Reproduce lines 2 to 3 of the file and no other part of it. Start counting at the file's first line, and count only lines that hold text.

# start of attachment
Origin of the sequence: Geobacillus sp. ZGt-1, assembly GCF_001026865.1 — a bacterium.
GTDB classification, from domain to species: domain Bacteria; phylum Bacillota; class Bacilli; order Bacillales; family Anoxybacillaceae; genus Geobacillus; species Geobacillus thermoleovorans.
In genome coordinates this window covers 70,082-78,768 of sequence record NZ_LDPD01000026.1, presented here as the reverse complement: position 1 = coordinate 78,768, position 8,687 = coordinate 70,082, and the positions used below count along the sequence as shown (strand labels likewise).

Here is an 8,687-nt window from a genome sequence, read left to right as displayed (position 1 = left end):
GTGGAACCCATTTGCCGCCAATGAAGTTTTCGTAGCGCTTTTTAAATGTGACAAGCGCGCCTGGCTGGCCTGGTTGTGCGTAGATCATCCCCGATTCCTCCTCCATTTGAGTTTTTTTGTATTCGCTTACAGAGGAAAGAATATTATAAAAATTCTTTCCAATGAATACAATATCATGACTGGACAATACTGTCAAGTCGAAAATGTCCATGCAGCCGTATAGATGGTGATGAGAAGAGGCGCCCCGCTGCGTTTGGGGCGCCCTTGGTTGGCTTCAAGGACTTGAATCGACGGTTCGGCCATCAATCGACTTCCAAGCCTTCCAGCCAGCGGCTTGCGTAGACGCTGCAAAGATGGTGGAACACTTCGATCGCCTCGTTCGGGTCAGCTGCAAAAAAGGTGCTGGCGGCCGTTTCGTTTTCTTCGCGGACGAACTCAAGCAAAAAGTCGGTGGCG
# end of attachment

GTDB classification, from domain to species: domain Bacteria; phylum Bacillota; class Bacilli; order Bacillales; family Anoxybacillaceae; genus Geobacillus; species Geobacillus thermoleovorans.
In genome coordinates this window covers 70,082-78,768 of sequence record NZ_LDPD01000026.1, presented here as the reverse complement: position 1 = coordinate 78,768, position 8,687 = coordinate 70,082, and the positions used below count along the sequence as shown (strand labels likewise).